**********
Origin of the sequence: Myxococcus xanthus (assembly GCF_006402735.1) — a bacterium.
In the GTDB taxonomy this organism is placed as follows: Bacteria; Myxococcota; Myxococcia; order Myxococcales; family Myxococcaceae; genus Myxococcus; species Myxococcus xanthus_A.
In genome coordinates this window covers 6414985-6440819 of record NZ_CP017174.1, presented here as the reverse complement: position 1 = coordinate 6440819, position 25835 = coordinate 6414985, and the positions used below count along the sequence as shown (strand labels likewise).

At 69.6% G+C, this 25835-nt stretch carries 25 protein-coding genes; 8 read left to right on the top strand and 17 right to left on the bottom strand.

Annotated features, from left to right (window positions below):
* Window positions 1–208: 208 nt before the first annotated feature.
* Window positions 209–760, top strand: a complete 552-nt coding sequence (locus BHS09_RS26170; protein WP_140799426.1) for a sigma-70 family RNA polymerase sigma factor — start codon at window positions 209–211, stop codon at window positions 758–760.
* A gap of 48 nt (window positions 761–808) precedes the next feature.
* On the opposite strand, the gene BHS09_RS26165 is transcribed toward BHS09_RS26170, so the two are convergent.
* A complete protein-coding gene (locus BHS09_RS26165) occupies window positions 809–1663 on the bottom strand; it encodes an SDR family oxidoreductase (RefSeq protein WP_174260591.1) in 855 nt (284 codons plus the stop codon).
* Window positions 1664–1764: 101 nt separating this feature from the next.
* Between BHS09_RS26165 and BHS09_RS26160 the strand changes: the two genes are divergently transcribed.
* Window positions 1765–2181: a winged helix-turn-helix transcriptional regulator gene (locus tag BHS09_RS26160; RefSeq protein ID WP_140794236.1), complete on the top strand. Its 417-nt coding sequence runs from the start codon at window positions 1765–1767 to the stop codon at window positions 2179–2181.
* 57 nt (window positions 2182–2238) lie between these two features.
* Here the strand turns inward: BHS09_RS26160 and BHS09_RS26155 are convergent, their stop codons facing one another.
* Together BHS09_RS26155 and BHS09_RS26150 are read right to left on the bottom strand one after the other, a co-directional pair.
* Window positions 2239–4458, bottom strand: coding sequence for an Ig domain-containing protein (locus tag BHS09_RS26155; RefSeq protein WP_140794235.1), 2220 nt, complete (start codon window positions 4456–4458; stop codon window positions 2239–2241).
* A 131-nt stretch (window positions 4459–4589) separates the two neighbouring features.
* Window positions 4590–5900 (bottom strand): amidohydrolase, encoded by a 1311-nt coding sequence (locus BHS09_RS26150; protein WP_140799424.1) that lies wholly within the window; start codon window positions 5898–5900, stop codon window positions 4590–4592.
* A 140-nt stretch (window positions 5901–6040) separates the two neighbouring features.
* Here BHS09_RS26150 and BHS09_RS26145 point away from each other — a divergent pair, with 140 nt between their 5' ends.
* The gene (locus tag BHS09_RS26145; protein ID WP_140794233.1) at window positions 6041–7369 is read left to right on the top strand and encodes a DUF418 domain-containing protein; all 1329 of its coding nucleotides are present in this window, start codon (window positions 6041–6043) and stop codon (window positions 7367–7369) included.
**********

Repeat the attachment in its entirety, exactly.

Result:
Origin of the sequence: Myxococcus xanthus (assembly GCF_006402735.1) — a bacterium.
In the GTDB taxonomy this organism is placed as follows: Bacteria; Myxococcota; Myxococcia; order Myxococcales; family Myxococcaceae; genus Myxococcus; species Myxococcus xanthus_A.
In genome coordinates this window covers 6414985-6440819 of record NZ_CP017174.1, presented here as the reverse complement: position 1 = coordinate 6440819, position 25835 = coordinate 6414985, and the positions used below count along the sequence as shown (strand labels likewise).

At 69.6% G+C, this 25835-nt stretch carries 25 protein-coding genes; 8 read left to right on the top strand and 17 right to left on the bottom strand.

Annotated features, from left to right (window positions below):
* Window positions 1–208: 208 nt before the first annotated feature.
* Window positions 209–760, top strand: a complete 552-nt coding sequence (locus BHS09_RS26170; protein WP_140799426.1) for a sigma-70 family RNA polymerase sigma factor — start codon at window positions 209–211, stop codon at window positions 758–760.
* A gap of 48 nt (window positions 761–808) precedes the next feature.
* On the opposite strand, the gene BHS09_RS26165 is transcribed toward BHS09_RS26170, so the two are convergent.
* A complete protein-coding gene (locus BHS09_RS26165) occupies window positions 809–1663 on the bottom strand; it encodes an SDR family oxidoreductase (RefSeq protein WP_174260591.1) in 855 nt (284 codons plus the stop codon).
* Window positions 1664–1764: 101 nt separating this feature from the next.
* Between BHS09_RS26165 and BHS09_RS26160 the strand changes: the two genes are divergently transcribed.
* Window positions 1765–2181: a winged helix-turn-helix transcriptional regulator gene (locus tag BHS09_RS26160; RefSeq protein ID WP_140794236.1), complete on the top strand. Its 417-nt coding sequence runs from the start codon at window positions 1765–1767 to the stop codon at window positions 2179–2181.
* 57 nt (window positions 2182–2238) lie between these two features.
* Here the strand turns inward: BHS09_RS26160 and BHS09_RS26155 are convergent, their stop codons facing one another.
* Together BHS09_RS26155 and BHS09_RS26150 are read right to left on the bottom strand one after the other, a co-directional pair.
* Window positions 2239–4458, bottom strand: coding sequence for an Ig domain-containing protein (locus tag BHS09_RS26155; RefSeq protein WP_140794235.1), 2220 nt, complete (start codon window positions 4456–4458; stop codon window positions 2239–2241).
* A 131-nt stretch (window positions 4459–4589) separates the two neighbouring features.
* Window positions 4590–5900 (bottom strand): amidohydrolase, encoded by a 1311-nt coding sequence (locus BHS09_RS26150; protein WP_140799424.1) that lies wholly within the window; start codon window positions 5898–5900, stop codon window positions 4590–4592.
* A 140-nt stretch (window positions 5901–6040) separates the two neighbouring features.
* Here BHS09_RS26150 and BHS09_RS26145 point away from each other — a divergent pair, with 140 nt between their 5' ends.
* The gene (locus tag BHS09_RS26145; protein ID WP_140794233.1) at window positions 6041–7369 is read left to right on the top strand and encodes a DUF418 domain-containing protein; all 1329 of its coding nucleotides are present in this window, start codon (window positions 6041–6043) and stop codon (window positions 7367–7369) included.